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      June 2012 > In safe hands...
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In safe hands...

The whole point of our self-guided walking holidays is for you to experience different places, lands, peoples, cultures, customs and landscapes for yourself – and at your own pace – without the obvious disadvantages of being part of a group, and subject to the whims and fancies of the majority. (I can’t think of anything worse!)

However, there are some places where having a local expert to guide you is essential – and on our walking holidays to the foothills of the Himalayas in northern India (on which we work with Village Ways) we feel that the guides are, in fact, an integral part of the whole experience. (Team photo: courtesy Village Ways.)

Walking holidays in IndiaHaving been brought up in the communities between which they will guide you, they are extremely knowledgeable about not only the most interesting paths to follow, but also which places along the route offer the best chance to encounter 'secret' India, in particular birds, flowers or animals.

Not that this means you have to join a group. On arrival at the first village, you will be introduced to your very own guide who will accompany you for your time in the hills, blending discretely into the community each evening, but being there each morning, smiling and ready to tailor the next day’s walking to your wishes. (Picture right: Hem and Harish identify a leopard 'scratch' on one of the trails.)

Walking holidays in IndiaThey walk at your pace, stop when you want to, offer fascinating insights into the local flora and fauna, customs and language, and act as your friendly interpreter throughout your stay. Local people regard it as a great privilege to be selected, as the guides receive training from Village Ways in skills such as hospitality and conversational English.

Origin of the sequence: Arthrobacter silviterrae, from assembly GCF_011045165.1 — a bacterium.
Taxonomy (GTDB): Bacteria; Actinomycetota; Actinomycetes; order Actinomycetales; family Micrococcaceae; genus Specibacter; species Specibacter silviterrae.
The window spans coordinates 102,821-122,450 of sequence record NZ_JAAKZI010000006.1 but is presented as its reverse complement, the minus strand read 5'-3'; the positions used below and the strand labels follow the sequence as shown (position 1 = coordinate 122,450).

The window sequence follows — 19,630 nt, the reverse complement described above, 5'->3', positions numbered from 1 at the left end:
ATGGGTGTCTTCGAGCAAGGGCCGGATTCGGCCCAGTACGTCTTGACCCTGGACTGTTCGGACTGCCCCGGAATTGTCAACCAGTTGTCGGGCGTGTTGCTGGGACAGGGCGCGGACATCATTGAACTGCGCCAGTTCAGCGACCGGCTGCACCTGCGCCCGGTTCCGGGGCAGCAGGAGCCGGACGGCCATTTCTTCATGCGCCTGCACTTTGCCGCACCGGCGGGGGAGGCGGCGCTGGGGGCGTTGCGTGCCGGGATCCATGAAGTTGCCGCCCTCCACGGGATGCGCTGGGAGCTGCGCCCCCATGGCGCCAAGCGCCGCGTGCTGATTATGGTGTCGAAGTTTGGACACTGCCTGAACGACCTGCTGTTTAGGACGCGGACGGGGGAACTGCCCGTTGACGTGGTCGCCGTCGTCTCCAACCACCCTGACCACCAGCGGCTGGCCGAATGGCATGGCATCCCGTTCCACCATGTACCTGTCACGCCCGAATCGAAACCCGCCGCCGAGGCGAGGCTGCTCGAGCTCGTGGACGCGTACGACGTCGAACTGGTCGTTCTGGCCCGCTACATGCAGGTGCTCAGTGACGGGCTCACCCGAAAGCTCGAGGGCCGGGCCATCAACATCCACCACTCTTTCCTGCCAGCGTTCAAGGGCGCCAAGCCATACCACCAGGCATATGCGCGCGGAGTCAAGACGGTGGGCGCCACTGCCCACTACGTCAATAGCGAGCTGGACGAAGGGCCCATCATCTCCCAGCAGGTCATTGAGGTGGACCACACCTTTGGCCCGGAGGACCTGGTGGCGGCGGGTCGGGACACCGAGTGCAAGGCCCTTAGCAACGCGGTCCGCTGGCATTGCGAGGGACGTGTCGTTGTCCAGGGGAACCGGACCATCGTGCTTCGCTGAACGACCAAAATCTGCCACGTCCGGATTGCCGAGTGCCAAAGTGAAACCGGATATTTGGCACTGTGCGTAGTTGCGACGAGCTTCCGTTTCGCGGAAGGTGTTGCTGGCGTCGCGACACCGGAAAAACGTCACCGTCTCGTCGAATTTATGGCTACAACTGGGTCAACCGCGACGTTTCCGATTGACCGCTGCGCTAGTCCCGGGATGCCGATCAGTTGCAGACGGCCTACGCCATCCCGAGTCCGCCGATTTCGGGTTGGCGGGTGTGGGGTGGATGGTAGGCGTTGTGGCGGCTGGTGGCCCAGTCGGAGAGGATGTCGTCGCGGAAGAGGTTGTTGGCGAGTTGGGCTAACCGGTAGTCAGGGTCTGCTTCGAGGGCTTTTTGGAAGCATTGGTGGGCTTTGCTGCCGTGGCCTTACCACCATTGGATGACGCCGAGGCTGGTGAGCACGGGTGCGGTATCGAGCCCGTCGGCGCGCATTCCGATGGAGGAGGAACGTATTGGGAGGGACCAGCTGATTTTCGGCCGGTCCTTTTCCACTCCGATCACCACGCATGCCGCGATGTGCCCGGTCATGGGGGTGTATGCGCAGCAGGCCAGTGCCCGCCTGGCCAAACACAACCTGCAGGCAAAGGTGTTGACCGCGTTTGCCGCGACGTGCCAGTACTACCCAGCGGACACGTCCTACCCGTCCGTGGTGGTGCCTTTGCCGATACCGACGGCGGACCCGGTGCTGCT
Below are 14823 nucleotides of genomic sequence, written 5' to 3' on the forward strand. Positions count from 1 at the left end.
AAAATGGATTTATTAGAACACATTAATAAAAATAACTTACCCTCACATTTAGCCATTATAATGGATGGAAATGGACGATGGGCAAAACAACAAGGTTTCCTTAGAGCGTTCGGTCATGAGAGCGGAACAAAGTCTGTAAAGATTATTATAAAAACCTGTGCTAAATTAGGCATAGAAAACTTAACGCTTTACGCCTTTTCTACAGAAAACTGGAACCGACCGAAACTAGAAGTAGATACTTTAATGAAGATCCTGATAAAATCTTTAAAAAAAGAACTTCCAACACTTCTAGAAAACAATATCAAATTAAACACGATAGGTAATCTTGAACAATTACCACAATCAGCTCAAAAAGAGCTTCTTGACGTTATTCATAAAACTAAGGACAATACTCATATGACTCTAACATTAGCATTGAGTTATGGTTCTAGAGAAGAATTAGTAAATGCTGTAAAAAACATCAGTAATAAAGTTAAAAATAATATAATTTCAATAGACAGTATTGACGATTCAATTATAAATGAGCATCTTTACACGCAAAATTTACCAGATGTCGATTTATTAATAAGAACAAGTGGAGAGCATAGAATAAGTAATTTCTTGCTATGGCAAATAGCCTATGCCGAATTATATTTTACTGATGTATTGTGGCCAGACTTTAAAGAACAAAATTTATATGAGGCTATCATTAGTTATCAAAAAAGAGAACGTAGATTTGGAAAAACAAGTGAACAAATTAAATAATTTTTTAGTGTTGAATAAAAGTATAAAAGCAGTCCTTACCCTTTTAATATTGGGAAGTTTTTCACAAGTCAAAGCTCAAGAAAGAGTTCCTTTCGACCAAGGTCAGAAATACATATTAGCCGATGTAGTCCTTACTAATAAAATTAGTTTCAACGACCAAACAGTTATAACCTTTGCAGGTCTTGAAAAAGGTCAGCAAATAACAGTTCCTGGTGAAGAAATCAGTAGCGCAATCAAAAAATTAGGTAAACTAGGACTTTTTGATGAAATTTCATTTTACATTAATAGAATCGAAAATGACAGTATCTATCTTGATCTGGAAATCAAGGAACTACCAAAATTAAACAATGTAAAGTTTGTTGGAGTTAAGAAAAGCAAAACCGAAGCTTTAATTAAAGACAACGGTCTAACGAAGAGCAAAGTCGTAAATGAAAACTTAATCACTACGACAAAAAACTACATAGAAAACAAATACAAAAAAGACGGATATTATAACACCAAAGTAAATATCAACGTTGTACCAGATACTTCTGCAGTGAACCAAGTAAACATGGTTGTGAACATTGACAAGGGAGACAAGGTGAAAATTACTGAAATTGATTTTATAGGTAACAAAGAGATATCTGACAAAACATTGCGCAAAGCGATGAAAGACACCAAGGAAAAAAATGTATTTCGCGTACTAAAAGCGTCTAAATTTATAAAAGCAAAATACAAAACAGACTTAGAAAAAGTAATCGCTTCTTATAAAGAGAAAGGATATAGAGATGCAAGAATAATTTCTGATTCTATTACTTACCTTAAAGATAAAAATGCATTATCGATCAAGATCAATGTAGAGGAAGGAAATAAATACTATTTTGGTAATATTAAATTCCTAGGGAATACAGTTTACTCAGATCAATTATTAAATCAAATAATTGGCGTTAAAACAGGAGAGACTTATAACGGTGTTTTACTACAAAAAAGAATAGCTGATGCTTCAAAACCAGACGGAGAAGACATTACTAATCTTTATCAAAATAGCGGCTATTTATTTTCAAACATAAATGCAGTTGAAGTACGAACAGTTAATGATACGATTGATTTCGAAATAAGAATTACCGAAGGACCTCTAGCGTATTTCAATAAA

The guides act as ambassadors for the rural communities: some are sons or daughters of farmers, some are studying through distance-learning courses and others have experience as trekking guides. (Picture left: Purin and Sher, two of your guides in the Saryu Valley.)

They are, in fact, self-employed and take with them guidebooks, binoculars, first aid kits and other equipment on loan from Village Ways. Santosh Joshi, a guide from Dalar in the Binsar Sanctuary, explains: “In 2007 I joined Village Ways because it is a project that involves everyone from the villages with equally shared benefits, and I am now able to live in the family home”. One thing that stands out is their great enthusiasm and love of the natural environment of their homeland, and the fact (ok, so that’s two) that they are able to stay and work in the villages they were brought up in. Being local people, they know everyone and so walking gives you a chance to meet their family and friends.

Walking holidays in IndiaAnd we’re delighted to say that their hard work doesn’t go unnoticed by our customers. Mrs H of Chertsey fondly recalls her guides, Yashpal and Khim, who “were very kind and attentive – Kim especially being sensitive to the speed at which we walked and adjusting his pace to match our faltering steps. He was extremely thoughtful.” Mrs JM Tumelty of Lancashire concurs, telling us that “our guides were excellent, had superb knowledge of the local wildlife and great skill in finding birds, animals and plants for us to see, and also introduced us to their families, local people and way of life.” (These two images: on the trail between Khali and Kathdhara with Hem and Harish.)

The efforts and courteousness of the transfer drivers also receive high praise, as epitomised by Mr Peters of Cambridgeshire who told us, “Our driver for eight hours' sightseeing in Delhi – Chhatur Singh – was very considerate and gave us sensible advice. He took care of us including taking us to an excellent restaurant. The other transfer drivers were all very good and obviously experienced at coping with somewhat scary road conditions. We felt safe in their hands.”

Which is how we want you to feel – in safe hands.
Walking holidays in India
  (Picture: Tara, one of the female guides.)

Posted: 15/06/2012 08:27:58 by | with 0 comments
Filed under: India, journey, walking


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